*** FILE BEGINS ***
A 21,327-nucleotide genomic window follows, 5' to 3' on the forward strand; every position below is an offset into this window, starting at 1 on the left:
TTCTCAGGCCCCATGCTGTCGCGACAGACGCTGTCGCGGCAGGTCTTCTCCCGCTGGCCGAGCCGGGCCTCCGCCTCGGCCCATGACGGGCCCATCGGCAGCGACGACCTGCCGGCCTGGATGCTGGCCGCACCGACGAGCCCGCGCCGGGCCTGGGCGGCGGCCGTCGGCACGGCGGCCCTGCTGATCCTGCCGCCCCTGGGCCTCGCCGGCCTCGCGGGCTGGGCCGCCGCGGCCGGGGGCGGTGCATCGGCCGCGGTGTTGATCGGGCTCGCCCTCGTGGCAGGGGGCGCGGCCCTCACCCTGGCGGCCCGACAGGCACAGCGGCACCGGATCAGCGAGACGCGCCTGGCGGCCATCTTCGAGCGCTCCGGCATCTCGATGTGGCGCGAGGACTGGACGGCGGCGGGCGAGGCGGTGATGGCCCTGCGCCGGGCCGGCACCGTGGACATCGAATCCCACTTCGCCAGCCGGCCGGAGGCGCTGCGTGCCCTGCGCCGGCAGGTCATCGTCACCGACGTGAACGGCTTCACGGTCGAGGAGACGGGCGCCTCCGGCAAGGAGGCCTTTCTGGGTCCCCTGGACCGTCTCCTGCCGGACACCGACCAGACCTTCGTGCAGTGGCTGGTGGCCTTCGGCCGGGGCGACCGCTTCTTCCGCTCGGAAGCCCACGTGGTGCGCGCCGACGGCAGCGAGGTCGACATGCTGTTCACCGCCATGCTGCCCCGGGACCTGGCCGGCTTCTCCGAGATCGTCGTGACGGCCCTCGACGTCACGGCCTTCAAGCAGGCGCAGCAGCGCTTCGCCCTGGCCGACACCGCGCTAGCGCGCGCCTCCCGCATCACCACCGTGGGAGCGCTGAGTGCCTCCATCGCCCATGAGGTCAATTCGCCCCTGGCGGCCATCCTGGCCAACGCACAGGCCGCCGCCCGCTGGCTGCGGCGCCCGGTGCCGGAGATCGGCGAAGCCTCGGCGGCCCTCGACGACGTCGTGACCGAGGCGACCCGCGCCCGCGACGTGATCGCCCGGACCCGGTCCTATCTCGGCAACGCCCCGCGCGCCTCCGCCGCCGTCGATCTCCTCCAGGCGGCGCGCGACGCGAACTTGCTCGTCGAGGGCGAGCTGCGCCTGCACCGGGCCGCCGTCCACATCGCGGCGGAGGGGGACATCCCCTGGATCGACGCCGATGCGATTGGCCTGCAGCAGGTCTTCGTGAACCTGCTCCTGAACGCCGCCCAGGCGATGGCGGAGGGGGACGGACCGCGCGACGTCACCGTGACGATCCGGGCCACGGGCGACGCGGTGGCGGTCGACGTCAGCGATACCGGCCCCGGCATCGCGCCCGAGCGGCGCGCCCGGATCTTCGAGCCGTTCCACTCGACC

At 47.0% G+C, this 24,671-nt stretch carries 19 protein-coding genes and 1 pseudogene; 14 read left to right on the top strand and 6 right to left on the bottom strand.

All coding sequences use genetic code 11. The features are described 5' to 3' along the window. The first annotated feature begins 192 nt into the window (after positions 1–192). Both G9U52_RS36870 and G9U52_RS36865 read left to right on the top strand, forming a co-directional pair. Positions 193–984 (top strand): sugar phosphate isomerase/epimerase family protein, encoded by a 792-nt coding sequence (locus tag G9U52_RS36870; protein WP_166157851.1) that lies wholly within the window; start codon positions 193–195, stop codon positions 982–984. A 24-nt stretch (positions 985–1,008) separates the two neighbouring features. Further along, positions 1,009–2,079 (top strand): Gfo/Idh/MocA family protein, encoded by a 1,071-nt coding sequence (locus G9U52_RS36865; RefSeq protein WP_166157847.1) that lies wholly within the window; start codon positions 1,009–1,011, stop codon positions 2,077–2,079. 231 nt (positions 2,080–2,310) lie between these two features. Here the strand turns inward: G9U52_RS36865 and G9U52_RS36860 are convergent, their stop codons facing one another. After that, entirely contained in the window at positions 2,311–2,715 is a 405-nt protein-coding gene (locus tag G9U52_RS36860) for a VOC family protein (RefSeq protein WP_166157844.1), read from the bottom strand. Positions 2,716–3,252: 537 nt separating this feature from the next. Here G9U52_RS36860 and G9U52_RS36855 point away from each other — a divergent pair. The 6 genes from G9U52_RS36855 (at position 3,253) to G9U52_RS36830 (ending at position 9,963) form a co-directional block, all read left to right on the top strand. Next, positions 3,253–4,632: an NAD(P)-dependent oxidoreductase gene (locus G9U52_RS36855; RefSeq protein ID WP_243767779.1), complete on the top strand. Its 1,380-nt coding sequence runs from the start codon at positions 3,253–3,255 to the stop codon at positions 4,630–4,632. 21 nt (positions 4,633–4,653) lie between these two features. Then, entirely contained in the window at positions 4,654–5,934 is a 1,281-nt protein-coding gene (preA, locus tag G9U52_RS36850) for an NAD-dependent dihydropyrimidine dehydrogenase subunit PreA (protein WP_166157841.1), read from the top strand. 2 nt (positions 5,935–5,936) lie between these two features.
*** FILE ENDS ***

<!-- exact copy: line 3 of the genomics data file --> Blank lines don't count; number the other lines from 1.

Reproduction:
At 47.0% G+C, this 24,671-nt stretch carries 19 protein-coding genes and 1 pseudogene; 14 read left to right on the top strand and 6 right to left on the bottom strand.